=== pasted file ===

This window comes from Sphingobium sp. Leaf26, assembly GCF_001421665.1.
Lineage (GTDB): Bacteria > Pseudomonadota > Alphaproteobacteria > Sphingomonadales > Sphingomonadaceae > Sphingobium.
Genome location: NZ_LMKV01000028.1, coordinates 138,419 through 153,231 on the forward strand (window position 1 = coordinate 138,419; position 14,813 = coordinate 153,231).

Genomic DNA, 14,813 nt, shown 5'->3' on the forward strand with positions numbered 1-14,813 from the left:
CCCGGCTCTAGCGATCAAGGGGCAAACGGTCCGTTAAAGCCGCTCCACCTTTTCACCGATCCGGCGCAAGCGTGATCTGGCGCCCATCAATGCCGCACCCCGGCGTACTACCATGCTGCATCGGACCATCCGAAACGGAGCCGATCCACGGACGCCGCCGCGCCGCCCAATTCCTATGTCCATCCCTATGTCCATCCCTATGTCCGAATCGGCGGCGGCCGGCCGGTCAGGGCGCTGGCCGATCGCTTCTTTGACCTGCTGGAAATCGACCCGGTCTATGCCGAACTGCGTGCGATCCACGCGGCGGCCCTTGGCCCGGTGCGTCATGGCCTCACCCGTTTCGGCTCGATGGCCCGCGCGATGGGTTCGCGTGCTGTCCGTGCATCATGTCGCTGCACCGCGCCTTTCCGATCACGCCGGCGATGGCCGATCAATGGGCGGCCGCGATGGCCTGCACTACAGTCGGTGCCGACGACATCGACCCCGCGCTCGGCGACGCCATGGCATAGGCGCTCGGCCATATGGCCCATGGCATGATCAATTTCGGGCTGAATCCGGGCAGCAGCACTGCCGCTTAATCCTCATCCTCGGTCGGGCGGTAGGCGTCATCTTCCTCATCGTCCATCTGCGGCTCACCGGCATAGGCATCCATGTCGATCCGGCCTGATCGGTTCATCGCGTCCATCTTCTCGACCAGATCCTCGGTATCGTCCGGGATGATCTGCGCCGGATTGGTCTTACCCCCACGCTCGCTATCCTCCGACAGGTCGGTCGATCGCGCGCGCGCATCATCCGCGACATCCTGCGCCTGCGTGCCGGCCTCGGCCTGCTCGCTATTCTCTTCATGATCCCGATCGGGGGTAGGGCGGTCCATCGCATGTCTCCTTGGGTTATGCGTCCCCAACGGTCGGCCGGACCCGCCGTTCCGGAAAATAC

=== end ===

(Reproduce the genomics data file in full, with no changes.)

This window comes from Sphingobium sp. Leaf26, assembly GCF_001421665.1.
Lineage (GTDB): Bacteria > Pseudomonadota > Alphaproteobacteria > Sphingomonadales > Sphingomonadaceae > Sphingobium.
Genome location: NZ_LMKV01000028.1, coordinates 138,419 through 153,231 on the forward strand (window position 1 = coordinate 138,419; position 14,813 = coordinate 153,231).

Genomic DNA, 14,813 nt, shown 5'->3' on the forward strand with positions numbered 1-14,813 from the left:
CCCGGCTCTAGCGATCAAGGGGCAAACGGTCCGTTAAAGCCGCTCCACCTTTTCACCGATCCGGCGCAAGCGTGATCTGGCGCCCATCAATGCCGCACCCCGGCGTACTACCATGCTGCATCGGACCATCCGAAACGGAGCCGATCCACGGACGCCGCCGCGCCGCCCAATTCCTATGTCCATCCCTATGTCCATCCCTATGTCCGAATCGGCGGCGGCCGGCCGGTCAGGGCGCTGGCCGATCGCTTCTTTGACCTGCTGGAAATCGACCCGGTCTATGCCGAACTGCGTGCGATCCACGCGGCGGCCCTTGGCCCGGTGCGTCATGGCCTCACCCGTTTCGGCTCGATGGCCCGCGCGATGGGTTCGCGTGCTGTCCGTGCATCATGTCGCTGCACCGCGCCTTTCCGATCACGCCGGCGATGGCCGATCAATGGGCGGCCGCGATGGCCTGCACTACAGTCGGTGCCGACGACATCGACCCCGCGCTCGGCGACGCCATGGCATAGGCGCTCGGCCATATGGCCCATGGCATGATCAATTTCGGGCTGAATCCGGGCAGCAGCACTGCCGCTTAATCCTCATCCTCGGTCGGGCGGTAGGCGTCATCTTCCTCATCGTCCATCTGCGGCTCACCGGCATAGGCATCCATGTCGATCCGGCCTGATCGGTTCATCGCGTCCATCTTCTCGACCAGATCCTCGGTATCGTCCGGGATGATCTGCGCCGGATTGGTCTTACCCCCACGCTCGCTATCCTCCGACAGGTCGGTCGATCGCGCGCGCGCATCATCCGCGACATCCTGCGCCTGCGTGCCGGCCTCGGCCTGCTCGCTATTCTCTTCATGATCCCGATCGGGGGTAGGGCGGTCCATCGCATGTCTCCTTGGGTTATGCGTCCCCAACGGTCGGCCGGACCCGCCGTTCCGGAAAATAC